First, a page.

Struggling with questions of its relevancy, the Creative Corridors Design Review Committee today scrapped its initial checklist to determine whether the Martin Luther King Drive makeover meets design guidelines.
"If people's scores stay the same, then under the new method it would be approval with adjustments... and the project is moderately consistent with [Creative Corridors] guidelines," said Assistant City Manager Greg Turner, one of the city staff members assigned to support the citizen committee, after the unanimous vote.
The design review committee, which consists of architects, designers and community leaders, was appointed by city council to review design plans for major corridors around downtown Winston-Salem.
The design review committee is reviewing the design plans for the Martin Luther King Jr. Drive to determine the extent to which it meets green, artful, iconic and networking attributes. The committee's initial pass, which included input from six out of 11 committee members overall gave the design by the firm Design Works medium marks in all four categories, with a smattering of both low and high marks by individual members in all four.
The new checklist drafted by committee chair Brian Kubecki, streamlines the document, dispensing with sub-categories. If the committee finds the design to be "highly consistent" with guidelines it will recommend that the project proceed. If it is found to be "moderately consistent," the committee will recommend proceeding with adjustments. A finding of "not consistent" will result in a recommendation of revision and resubmittal.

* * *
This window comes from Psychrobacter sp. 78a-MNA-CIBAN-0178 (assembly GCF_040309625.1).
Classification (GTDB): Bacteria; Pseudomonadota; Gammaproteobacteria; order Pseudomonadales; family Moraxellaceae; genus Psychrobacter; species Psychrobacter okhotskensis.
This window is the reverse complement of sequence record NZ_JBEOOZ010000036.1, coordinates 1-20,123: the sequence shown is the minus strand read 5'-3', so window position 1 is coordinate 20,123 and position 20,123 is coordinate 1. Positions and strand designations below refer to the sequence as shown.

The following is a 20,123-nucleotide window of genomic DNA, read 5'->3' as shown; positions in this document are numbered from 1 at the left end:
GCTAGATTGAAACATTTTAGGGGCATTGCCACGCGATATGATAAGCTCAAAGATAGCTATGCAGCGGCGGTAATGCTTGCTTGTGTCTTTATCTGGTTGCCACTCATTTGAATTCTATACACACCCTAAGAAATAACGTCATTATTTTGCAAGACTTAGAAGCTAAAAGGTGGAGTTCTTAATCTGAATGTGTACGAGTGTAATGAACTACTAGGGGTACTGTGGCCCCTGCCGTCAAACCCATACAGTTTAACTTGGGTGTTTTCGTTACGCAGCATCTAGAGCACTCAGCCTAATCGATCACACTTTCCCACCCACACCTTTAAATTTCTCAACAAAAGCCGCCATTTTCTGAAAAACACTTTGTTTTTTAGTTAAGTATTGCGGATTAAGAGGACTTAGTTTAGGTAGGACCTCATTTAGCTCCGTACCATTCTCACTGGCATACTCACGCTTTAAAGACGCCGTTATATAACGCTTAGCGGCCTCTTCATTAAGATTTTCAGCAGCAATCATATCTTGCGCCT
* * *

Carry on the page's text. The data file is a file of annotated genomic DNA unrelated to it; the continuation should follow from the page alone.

The new checklist also asks whether the project is in design development phase and whether it fits within budgetary restrictions. If the answer to either of those questions is no, then document instructs reviewers to not continue with the review.
Member Jimmy Norwood, an architect, questioned whether the committee's input would make any difference.
"You may not see me at the next meeting," he said, "because I'm not going to waste my time with something that's already done."
Turner confirmed that the project was at least at the end of the design development phase, but Norwood insisted that it has progressed past that point.
"There are construction documents," he said. "I've seen 'em."
Winston-Salem Transportation Director Toneq' McCullough said she doesn't believe there are any documents for the project beyond the schematic renderings initially presented by Design Works in November.
"We haven't given them authorization to proceed with any construction documents," she said.
Member Dianne Caesar expressed frustration that the project is not yet funded by the city of Winston-Salem.
"We're certainly spinning our wheels if there's no money in the budget for it," she said.
Kubecki rallied members of the committee, which was formed in October. The Martin Luther King Jr. Drive is the first project on the committee's list for review. The committee will also be tasked with reviewing corridor design projects on Business 40, Broad Street and Peters Creek Parkway.
"Everyone please come next month," Kubecki said. "We're doing great things. I feel like we're on the cusp of breaking through having something that works."